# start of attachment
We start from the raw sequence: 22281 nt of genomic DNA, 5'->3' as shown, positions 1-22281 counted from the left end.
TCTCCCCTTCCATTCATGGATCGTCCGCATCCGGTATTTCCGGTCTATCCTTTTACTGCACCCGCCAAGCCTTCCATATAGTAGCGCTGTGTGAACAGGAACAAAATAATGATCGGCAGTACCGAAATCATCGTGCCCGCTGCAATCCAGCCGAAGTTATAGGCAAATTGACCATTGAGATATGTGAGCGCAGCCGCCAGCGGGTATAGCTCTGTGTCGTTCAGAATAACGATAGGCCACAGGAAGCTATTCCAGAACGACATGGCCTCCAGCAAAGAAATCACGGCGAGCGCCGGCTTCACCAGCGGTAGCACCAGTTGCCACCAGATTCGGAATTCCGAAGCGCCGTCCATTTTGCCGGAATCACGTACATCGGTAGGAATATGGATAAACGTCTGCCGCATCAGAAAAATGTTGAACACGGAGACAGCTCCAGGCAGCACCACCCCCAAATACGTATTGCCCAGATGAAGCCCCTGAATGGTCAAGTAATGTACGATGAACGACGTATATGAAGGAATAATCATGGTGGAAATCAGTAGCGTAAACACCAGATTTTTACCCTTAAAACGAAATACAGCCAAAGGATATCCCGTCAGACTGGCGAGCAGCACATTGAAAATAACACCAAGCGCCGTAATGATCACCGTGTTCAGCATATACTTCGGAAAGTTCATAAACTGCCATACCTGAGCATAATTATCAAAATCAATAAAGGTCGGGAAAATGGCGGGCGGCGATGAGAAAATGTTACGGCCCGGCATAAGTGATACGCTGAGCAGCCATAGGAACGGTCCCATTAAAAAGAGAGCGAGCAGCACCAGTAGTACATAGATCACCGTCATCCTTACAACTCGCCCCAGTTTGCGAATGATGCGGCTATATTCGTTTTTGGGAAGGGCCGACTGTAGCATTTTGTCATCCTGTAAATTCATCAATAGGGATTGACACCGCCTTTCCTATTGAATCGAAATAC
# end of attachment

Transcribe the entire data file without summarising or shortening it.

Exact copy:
We start from the raw sequence: 22281 nt of genomic DNA, 5'->3' as shown, positions 1-22281 counted from the left end.
TCTCCCCTTCCATTCATGGATCGTCCGCATCCGGTATTTCCGGTCTATCCTTTTACTGCACCCGCCAAGCCTTCCATATAGTAGCGCTGTGTGAACAGGAACAAAATAATGATCGGCAGTACCGAAATCATCGTGCCCGCTGCAATCCAGCCGAAGTTATAGGCAAATTGACCATTGAGATATGTGAGCGCAGCCGCCAGCGGGTATAGCTCTGTGTCGTTCAGAATAACGATAGGCCACAGGAAGCTATTCCAGAACGACATGGCCTCCAGCAAAGAAATCACGGCGAGCGCCGGCTTCACCAGCGGTAGCACCAGTTGCCACCAGATTCGGAATTCCGAAGCGCCGTCCATTTTGCCGGAATCACGTACATCGGTAGGAATATGGATAAACGTCTGCCGCATCAGAAAAATGTTGAACACGGAGACAGCTCCAGGCAGCACCACCCCCAAATACGTATTGCCCAGATGAAGCCCCTGAATGGTCAAGTAATGTACGATGAACGACGTATATGAAGGAATAATCATGGTGGAAATCAGTAGCGTAAACACCAGATTTTTACCCTTAAAACGAAATACAGCCAAAGGATATCCCGTCAGACTGGCGAGCAGCACATTGAAAATAACACCAAGCGCCGTAATGATCACCGTGTTCAGCATATACTTCGGAAAGTTCATAAACTGCCATACCTGAGCATAATTATCAAAATCAATAAAGGTCGGGAAAATGGCGGGCGGCGATGAGAAAATGTTACGGCCCGGCATAAGTGATACGCTGAGCAGCCATAGGAACGGTCCCATTAAAAAGAGAGCGAGCAGCACCAGTAGTACATAGATCACCGTCATCCTTACAACTCGCCCCAGTTTGCGAATGATGCGGCTATATTCGTTTTTGGGAAGGGCCGACTGTAGCATTTTGTCATCCTGTAAATTCATCAATAGGGATTGACACCGCCTTTCCTATTGAATCGAAATAC